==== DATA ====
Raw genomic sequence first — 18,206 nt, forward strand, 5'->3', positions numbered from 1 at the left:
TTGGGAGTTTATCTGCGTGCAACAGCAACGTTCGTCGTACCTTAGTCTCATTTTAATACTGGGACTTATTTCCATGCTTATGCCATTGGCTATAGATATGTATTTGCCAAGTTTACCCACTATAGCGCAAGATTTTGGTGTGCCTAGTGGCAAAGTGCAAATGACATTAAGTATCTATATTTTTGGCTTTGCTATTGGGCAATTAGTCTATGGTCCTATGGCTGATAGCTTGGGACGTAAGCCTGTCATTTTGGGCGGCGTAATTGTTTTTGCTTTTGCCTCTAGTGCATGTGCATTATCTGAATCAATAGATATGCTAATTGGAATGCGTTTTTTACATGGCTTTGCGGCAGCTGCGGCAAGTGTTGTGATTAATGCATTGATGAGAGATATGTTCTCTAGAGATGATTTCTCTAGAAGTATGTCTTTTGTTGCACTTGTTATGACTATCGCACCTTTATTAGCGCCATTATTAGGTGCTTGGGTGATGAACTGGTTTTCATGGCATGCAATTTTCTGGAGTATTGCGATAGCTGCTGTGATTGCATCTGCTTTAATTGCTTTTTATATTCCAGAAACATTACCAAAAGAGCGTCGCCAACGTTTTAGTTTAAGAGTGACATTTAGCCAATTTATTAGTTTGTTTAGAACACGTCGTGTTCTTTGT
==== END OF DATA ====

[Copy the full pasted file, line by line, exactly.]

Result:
Raw genomic sequence first — 18,206 nt, forward strand, 5'->3', positions numbered from 1 at the left:
TTGGGAGTTTATCTGCGTGCAACAGCAACGTTCGTCGTACCTTAGTCTCATTTTAATACTGGGACTTATTTCCATGCTTATGCCATTGGCTATAGATATGTATTTGCCAAGTTTACCCACTATAGCGCAAGATTTTGGTGTGCCTAGTGGCAAAGTGCAAATGACATTAAGTATCTATATTTTTGGCTTTGCTATTGGGCAATTAGTCTATGGTCCTATGGCTGATAGCTTGGGACGTAAGCCTGTCATTTTGGGCGGCGTAATTGTTTTTGCTTTTGCCTCTAGTGCATGTGCATTATCTGAATCAATAGATATGCTAATTGGAATGCGTTTTTTACATGGCTTTGCGGCAGCTGCGGCAAGTGTTGTGATTAATGCATTGATGAGAGATATGTTCTCTAGAGATGATTTCTCTAGAAGTATGTCTTTTGTTGCACTTGTTATGACTATCGCACCTTTATTAGCGCCATTATTAGGTGCTTGGGTGATGAACTGGTTTTCATGGCATGCAATTTTCTGGAGTATTGCGATAGCTGCTGTGATTGCATCTGCTTTAATTGCTTTTTATATTCCAGAAACATTACCAAAAGAGCGTCGCCAACGTTTTAGTTTAAGAGTGACATTTAGCCAATTTATTAGTTTGTTTAGAACACGTCGTGTTCTTTGT